Points of Interest around Workington
The Coastline can be found on Washington Street in Workington and was commissioned as part of a town centre regeneration in 2006.
Coastline: the border between land and sea was created by Simon Hitchen.
The tall central sculpture (the world’s largest ever solid pour of polyurethane resin at the time), paving and bespoke sculptural seating, combine the materials of hard granite and crystal-clear resin to represent earth and water.
This use of materials reflects the town centre's redevelopment; on one side of the square there are new and contemporary designed buildings, forward looking and modern, whilst on the other there are the traditional building styles which characterise this area of Cumbria. The paving of the entire square is designed as a map of the Cumbrian coastline, centred on Workington and the River Derwent.
The landmark sculpture marks the point where the centre of Workington exists on the map. The public seats are made from huge Shap granite boulders, rough in their quarried form on the outside and polished and carved on the inside. Nine of the seats are lit at night by fibre optics.
‘Lookout’ is a clock designed by Andy Plant as part of the 2006 redevelopment of Workington town centre.
The design features an interactive mechanical clock, a clock face inlaid into the new paving scheme and seating which incorporates sound and light. The clock is based on a ‘camera obscura’ and it tells the time with its rotating minute hand suspended above head height parallel to the ground. The minutes are shown on the ground and the hour on a central ring above the main sphere.
The Lookout can be found in Ivision Lane, Workington town centre.
The Hub was created by Base Structures as part of the 2006 Workington town centre regeneration. The Hub is a permanent outdoor 3D sound performance space and is the only one in the UK.
The Hub's 3D sound system can be configured to broadcast any live or recorded sound and lends itself to an outdoor performance space in the centre of a busy town. The hub is constructed from a three-chord rolled steel truss which is clad with steel panels and supports a state-of-the-art inflatable ETFE cushion.
The remains of Jane Pit stand on recreational ground off Moss Bay Road, Workington. Jane Pit is the best surviving example of the ornate castellated style of colliery architecture.
Workington’s present-day fortunes are founded on the coal mining and iron industries of the eighteenth and nineteenth centuries. Although mining of the Workington coalfields extends back to at least the seventeenth century, it was not until the eighteenth century that coal mining really took hold.
The discovery of a rich seam of coal at Jane Pit in 1846 was heralded with much celebration that included all the occupants of the town.
The working of the mine was relatively short lived, closing in 1875, but it was in production longer than many of the others in that part of the coalfield, such as Annie Pit and Buddle Pit.
The pit used both a horse gin and a steam engine, housed in an elaborate engine house, to lift the coal and overburden, but also to pump water from the mine.
Visit janepit.co.uk for more information and details on a proposed restoration project.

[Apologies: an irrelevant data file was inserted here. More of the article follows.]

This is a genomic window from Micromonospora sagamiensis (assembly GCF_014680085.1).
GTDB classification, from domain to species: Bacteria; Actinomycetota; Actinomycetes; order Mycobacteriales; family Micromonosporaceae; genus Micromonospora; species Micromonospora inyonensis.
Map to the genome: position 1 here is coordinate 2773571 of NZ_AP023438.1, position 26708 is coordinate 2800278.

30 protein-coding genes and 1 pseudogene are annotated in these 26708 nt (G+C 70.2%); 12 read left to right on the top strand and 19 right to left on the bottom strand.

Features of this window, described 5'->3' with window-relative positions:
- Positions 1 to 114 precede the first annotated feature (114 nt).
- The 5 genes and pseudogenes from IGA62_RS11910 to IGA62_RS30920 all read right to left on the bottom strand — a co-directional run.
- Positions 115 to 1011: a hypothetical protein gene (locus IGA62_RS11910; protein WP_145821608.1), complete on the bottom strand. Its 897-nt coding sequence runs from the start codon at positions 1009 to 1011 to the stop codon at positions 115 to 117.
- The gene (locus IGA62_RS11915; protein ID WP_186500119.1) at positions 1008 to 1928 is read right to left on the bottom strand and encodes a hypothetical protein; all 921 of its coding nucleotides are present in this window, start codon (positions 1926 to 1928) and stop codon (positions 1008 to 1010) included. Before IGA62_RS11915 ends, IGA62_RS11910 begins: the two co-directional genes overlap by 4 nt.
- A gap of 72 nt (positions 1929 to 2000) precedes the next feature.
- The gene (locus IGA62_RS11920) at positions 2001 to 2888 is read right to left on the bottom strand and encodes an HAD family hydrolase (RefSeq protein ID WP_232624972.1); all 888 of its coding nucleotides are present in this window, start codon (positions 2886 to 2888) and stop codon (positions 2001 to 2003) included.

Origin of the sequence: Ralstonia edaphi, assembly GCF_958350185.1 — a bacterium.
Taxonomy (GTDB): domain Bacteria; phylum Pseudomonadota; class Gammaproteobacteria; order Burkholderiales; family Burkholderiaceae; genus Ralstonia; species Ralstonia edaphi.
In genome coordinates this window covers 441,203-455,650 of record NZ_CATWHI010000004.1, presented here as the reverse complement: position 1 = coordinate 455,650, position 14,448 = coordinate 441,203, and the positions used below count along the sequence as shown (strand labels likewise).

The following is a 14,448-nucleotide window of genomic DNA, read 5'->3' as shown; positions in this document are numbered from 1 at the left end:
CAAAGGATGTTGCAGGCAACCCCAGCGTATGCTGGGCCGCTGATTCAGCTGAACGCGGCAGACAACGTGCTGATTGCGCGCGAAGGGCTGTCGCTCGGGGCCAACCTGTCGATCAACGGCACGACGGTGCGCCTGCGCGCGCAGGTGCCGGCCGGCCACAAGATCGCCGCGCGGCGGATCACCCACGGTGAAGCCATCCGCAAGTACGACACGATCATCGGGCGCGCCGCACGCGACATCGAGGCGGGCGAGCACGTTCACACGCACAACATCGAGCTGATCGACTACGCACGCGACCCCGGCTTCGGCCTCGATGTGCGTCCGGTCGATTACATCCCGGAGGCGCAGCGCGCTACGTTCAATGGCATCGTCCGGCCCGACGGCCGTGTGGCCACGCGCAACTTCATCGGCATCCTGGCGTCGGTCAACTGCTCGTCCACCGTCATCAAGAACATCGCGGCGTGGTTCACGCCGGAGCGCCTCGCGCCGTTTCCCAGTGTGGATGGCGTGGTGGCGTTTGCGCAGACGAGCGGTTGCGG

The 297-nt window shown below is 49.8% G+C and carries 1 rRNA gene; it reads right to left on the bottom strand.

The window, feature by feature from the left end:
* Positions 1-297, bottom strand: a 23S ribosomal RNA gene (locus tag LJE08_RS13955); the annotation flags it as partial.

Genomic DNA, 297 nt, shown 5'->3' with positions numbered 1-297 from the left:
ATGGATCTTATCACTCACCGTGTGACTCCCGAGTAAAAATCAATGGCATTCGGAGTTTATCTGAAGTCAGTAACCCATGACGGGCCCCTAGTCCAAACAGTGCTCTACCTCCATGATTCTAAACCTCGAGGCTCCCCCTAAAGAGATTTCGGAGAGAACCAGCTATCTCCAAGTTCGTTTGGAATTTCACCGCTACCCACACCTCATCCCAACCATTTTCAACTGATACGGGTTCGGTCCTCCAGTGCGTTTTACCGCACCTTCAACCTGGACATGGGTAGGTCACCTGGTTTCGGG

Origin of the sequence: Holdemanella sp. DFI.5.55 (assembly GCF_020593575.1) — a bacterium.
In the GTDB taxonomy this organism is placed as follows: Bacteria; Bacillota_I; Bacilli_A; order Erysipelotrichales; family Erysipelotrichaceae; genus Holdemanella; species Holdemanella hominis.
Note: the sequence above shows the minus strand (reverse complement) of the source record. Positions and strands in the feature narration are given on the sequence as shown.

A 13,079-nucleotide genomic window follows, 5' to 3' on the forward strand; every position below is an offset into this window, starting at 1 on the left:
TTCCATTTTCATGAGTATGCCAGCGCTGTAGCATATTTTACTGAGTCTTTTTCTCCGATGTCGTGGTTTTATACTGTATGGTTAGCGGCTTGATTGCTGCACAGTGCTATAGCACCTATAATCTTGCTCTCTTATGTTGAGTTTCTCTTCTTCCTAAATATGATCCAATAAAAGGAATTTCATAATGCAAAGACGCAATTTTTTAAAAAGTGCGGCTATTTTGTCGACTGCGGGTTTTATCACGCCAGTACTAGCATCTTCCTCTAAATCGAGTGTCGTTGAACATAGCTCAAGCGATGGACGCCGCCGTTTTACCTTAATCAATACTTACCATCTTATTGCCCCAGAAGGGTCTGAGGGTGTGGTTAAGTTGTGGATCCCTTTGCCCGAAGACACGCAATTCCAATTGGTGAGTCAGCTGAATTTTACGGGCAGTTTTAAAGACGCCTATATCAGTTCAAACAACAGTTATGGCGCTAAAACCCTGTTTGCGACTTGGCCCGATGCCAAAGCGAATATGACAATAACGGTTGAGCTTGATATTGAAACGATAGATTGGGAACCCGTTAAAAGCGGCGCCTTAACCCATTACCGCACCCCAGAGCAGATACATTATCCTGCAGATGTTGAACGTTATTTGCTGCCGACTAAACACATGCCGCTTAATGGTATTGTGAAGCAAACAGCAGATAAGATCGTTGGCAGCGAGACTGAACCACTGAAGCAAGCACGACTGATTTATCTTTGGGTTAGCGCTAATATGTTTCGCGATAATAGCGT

The manor of Workington was acquired by Gospatric in the twelfth century when William FitzGilbert exchanged it for Middleton in Westmorland. Gospatric’s son Thomas, was granted the lordship of Culwen, which had morphed into Curwen by the fifteenth century.
In 1362 the Curwens built a stone pele tower within the timber defences and upgrade it in 1379 when Richard II granted Sir Gilbert de Culwen (the current owner), a license to crenellate.
The new defences included a Barbican Tower whilst a substantial curtain wall, replacing the earlier timber palisade, had been built by 1390. Further upgrades were made in 1404 which transformed the site into what was effectively a small castle.
In 1568 Mary, Queen of Scots fled her country following defeat at the Battle of Langside. After crossing the Solway Firth by boat, she landed at Workington on 16 May 1568 where she was received with full honours. The following day she was taken to Carlisle Castle and then further south where she would spend 18 years as a prisoner before finally being executed at Fotheringhay Castle.
Following the death of Elizabeth I in 1603, Mary's son - James VI of Scotland - became King of England. Whilst he never visited Workington the castle was a key facility in his efforts to suppress the border reivers - the thieves and robbers who blighted the border region. Over 100 such individuals were rounded up and held at Workington Hall before transported to Ireland in indentured servitude.
In the late eighteenth century, the then owners of Workington Hall, John Christian and Isabella Curwen, made significant upgrades. The hall itself was completely rebuilt by John Carr of York. The structure now consisted of the original medieval tower with an adjoining L shaped wing which, coupled with the existing medieval buildings, enclosed a courtyard. The surrounding gardens and park were re-styled circa-1783 by Thomas White of Retford.
Workington Hall was occupied as recently as 1929 but thereafter was vacated. It was requisitioned by the War Office upon the outbreak of World War II to billet troops but suffered a significant fire that gutted parts of the structure. Despite post-war aspirations to convert the site into a town hall, the structure remained derelict and quickly deteriorated into ruin.